"Some of the same folks who pushed for the shutdown and threatened default claimed their actions were needed to get America back on track," he said in remarks in the State Dining Room.
"But probably nothing has done more damage to America's credibility to the world. <t40>...<t$> It's encouraged out enemies. It's emboldened our competitors. And it's depressed our friends who look to us for steady leadership," he said.
Hoping to jump-start his own stalled agenda, Obama urged lawmakers to concentrate on three items in the coming weeks: a balanced plan to reduce long-term deficits, legislation to overhaul the immigration system and passage of a farm bill.
Polling aside, Obama's party emerged from the three-week showdown in Congress united. All Democrats in Congress supported the legislation that passed Wednesday night to fund the government and raise the debt limit.
Not so of the Republicans. Eighteen GOP members in the Senate and 144 in the House opposed the legislation, while 27 in the Senate and 87 in the House supported it.
The fault line separated tea party adherents from the balance of the rank and file. And there were clear signs the split was enduring, though not widening.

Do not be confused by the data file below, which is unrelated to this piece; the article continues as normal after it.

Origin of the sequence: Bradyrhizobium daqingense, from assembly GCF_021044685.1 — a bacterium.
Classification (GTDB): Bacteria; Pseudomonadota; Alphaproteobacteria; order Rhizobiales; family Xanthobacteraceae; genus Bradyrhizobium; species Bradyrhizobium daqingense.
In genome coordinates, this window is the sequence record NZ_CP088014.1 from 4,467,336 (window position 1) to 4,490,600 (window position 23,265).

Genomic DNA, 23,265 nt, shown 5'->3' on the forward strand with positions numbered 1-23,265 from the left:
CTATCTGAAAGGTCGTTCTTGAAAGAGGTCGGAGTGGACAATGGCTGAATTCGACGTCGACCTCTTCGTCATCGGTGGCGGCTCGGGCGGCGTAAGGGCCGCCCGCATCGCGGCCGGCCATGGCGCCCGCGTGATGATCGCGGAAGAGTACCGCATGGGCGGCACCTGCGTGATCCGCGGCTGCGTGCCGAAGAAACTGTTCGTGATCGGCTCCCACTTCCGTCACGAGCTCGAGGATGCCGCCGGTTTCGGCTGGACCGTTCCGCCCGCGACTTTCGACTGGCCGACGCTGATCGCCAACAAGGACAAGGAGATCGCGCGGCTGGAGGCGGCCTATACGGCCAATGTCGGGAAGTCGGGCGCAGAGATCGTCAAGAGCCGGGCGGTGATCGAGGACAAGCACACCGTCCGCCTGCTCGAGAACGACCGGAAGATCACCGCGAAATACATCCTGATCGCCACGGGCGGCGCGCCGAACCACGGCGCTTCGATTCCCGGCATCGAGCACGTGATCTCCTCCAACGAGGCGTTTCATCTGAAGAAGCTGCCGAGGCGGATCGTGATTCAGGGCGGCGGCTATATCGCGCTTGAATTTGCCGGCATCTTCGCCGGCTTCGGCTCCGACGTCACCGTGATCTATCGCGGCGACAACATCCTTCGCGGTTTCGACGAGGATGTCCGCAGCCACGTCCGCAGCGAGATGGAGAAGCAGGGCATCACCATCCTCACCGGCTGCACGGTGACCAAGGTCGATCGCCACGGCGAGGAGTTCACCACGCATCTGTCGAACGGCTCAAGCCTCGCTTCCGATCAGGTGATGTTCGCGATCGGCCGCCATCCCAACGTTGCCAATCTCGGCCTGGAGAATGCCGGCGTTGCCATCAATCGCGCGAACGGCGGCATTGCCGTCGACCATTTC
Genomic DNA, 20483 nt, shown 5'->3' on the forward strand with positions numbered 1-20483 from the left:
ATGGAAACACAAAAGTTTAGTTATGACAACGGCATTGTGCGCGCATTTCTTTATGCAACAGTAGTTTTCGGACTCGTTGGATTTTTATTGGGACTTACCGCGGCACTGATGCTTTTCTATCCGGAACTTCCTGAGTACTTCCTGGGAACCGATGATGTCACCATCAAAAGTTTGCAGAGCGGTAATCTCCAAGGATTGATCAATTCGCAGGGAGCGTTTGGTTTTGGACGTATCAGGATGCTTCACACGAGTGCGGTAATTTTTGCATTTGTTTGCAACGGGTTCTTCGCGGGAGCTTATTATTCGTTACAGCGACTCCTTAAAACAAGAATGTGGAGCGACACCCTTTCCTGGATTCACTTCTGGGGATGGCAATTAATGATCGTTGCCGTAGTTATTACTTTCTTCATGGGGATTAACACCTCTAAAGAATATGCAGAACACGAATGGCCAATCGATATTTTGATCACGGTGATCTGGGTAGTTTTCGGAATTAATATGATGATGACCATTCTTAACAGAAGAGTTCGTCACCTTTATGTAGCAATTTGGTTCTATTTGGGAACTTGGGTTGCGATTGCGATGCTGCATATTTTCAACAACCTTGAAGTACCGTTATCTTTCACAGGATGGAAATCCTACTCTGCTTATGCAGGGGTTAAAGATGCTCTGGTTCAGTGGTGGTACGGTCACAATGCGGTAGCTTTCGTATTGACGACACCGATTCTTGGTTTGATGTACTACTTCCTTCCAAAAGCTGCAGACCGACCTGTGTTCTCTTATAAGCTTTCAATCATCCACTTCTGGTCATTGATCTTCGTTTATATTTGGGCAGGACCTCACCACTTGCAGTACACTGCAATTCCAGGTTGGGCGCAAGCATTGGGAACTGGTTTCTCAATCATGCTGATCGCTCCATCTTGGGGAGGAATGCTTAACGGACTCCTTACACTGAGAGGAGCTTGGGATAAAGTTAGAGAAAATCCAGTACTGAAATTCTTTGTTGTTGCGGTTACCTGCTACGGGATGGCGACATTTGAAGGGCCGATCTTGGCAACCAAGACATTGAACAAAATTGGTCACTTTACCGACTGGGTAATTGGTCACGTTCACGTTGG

In Mississippi, where GOP Sen. Thad Cochran has not yet announced if he will seek a new term in 2014, the Club for Growth and Senate Conservatives Fund were not waiting to find out. They endorsed a potential rival, Republican state Sen. Chris McDaniel, as he announced his candidacy.
The groups are among several that have played an increasingly active role in Republican primary elections in recent years, several times supporting tea party-aligned challengers. In some cases -- Sen. Ted Cruz of Texas, for one -- they went on to victory in the fall. In more, they lost seemingly winnable races to Democrats.
One survivor of such a challenge, Sen. Orrin Hatch, R-Utah, said during the day that the Heritage Foundation is in danger of losing its clout as a reliable conservative think tank because of the actions of its political arm, Heritage Action.
In an interview on MSNBC, he said, "There's a real question in the minds of many Republicans now. <t40>...<t$> Is Heritage going to go so political that it really doesn't amount to anything anymore?"
@tag:Associated Press writer Alan Fram contributed to this story.